such as the mode line or a scroll bar.
If the location is in a scroll bar, then @var{buffer-pos} is the symbol
@code{vertical-scroll-bar} or @code{horizontal-scroll-bar}, and the pair
......@@ -917,8 +935,8 @@ the entire scroll bar.
If the position is on a mode line or the vertical line separating
@var{window} from its neighbor to the right, then @var{buffer-pos} is
the symbol @code{mode-line} or @code{vertical-line}. For the mode line,
@var{row} does not have meaningful data. For the vertical line,
@var{column} does not have meaningful data.
@var{y} does not have meaningful data. For the vertical line, @var{x}
does not have meaningful data.
@var{buffer-pos} may be a list containing a symbol (one of the symbols
listed above) instead of just the symbol. This is what happens after
......@@ -939,10 +957,8 @@ position and the final position, like this:
@example
(@var{event-type}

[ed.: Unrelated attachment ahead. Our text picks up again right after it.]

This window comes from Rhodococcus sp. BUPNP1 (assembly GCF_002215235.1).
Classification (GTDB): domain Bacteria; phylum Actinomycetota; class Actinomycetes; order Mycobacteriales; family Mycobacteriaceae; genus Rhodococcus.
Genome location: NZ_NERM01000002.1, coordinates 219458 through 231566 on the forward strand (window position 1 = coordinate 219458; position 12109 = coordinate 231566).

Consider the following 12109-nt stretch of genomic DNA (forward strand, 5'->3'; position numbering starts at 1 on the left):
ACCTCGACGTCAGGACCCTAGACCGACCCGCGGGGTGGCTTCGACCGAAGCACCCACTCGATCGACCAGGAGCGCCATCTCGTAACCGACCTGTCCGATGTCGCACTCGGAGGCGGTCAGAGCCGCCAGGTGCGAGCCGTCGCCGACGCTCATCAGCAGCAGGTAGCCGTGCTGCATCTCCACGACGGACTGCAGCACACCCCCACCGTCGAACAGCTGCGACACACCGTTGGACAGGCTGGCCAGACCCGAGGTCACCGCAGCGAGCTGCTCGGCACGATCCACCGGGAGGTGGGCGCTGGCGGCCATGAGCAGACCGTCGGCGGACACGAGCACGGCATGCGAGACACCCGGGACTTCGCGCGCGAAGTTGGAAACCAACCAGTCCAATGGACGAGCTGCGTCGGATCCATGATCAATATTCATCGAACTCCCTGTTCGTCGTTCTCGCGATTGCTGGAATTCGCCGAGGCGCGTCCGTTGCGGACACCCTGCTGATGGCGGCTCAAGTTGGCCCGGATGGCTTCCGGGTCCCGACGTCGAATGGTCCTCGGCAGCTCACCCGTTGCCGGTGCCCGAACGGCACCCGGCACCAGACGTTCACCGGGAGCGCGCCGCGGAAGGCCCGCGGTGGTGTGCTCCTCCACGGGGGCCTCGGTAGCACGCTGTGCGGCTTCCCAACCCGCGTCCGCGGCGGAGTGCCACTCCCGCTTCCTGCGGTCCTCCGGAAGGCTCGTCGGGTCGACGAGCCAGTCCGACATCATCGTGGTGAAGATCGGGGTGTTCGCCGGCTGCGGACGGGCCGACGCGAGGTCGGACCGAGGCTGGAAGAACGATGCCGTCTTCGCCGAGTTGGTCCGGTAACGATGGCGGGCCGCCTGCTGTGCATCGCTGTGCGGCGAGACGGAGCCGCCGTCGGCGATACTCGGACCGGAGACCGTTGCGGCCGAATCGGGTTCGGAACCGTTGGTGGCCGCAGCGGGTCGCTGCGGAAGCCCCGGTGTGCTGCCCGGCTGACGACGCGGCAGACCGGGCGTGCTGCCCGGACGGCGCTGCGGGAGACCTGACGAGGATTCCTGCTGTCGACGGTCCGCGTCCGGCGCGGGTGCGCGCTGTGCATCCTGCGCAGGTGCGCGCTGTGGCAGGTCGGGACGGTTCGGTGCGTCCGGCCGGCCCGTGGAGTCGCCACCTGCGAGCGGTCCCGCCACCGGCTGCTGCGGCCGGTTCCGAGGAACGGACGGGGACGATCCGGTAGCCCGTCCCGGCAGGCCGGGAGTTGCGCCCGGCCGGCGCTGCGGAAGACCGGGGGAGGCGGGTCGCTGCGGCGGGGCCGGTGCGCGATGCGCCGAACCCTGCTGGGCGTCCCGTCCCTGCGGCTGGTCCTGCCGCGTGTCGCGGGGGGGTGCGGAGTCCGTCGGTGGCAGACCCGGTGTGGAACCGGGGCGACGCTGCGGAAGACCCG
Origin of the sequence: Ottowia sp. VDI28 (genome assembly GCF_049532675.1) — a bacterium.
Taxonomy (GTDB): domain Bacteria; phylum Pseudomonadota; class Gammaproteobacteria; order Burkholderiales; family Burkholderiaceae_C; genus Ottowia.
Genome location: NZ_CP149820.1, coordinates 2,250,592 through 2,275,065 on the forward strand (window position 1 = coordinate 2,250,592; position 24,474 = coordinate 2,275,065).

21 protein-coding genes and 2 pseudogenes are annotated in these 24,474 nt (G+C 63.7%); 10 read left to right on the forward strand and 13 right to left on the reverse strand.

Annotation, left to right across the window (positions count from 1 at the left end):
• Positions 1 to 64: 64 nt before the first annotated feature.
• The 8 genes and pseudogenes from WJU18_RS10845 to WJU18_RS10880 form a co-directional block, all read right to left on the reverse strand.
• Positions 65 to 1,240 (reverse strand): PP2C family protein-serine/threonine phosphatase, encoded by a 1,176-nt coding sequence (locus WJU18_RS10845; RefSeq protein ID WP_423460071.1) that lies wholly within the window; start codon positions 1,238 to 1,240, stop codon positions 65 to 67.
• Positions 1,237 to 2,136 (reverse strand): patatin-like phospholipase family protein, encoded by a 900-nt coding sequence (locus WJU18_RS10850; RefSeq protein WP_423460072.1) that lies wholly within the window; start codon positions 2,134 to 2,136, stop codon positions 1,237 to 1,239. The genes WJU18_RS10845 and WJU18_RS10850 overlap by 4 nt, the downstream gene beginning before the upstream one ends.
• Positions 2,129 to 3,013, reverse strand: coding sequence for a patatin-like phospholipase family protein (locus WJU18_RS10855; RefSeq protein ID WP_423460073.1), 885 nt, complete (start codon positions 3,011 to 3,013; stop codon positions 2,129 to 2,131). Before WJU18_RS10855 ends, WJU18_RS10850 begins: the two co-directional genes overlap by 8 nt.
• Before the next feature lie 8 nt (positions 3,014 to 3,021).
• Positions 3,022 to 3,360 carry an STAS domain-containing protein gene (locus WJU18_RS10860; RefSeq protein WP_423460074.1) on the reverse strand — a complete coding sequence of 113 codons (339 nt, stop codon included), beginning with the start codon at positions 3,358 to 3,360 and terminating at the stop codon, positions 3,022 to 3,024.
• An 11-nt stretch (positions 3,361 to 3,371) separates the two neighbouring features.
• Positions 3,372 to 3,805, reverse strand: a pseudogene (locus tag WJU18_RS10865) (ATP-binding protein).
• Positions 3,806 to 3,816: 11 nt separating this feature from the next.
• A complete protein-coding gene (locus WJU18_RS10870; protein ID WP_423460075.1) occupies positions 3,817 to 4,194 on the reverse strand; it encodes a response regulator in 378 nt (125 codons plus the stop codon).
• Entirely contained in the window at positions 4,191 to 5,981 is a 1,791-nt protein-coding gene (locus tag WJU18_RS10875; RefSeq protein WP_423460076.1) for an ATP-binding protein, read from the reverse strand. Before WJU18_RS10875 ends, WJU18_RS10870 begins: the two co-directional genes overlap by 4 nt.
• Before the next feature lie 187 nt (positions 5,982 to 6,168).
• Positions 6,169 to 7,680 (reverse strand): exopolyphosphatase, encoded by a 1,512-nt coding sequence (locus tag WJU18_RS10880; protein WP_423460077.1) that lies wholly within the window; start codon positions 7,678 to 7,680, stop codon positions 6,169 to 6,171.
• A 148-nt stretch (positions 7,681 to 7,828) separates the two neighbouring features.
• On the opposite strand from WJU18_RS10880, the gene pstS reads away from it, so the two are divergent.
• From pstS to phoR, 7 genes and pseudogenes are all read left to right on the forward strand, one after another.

(@var{window1} @var{buffer-pos1}
(@var{x1} . @var{y1}) @var{timestamp1})
(@var{window2} @var{buffer-pos2}
(@var{x2} . @var{y2}) @var{timestamp2})
(@var{window1} @var{buffer-pos1} (@var{x1} . @var{y1}) @var{timestamp1})
(@var{window2} @var{buffer-pos2} (@var{x2} . @var{y2}) @var{timestamp2})
@var{click-count})
@end example
......@@ -972,10 +988,10 @@ click from a drag until the button is released.
If you want to take action as soon as a button is pressed, you need to
handle @dfn{button-down} events.@footnote{Button-down is the
conservative antithesis of drag.}. These occur as soon as a button is
conservative antithesis of drag.} These occur as soon as a button is
pressed. They are represented by lists which look exactly like click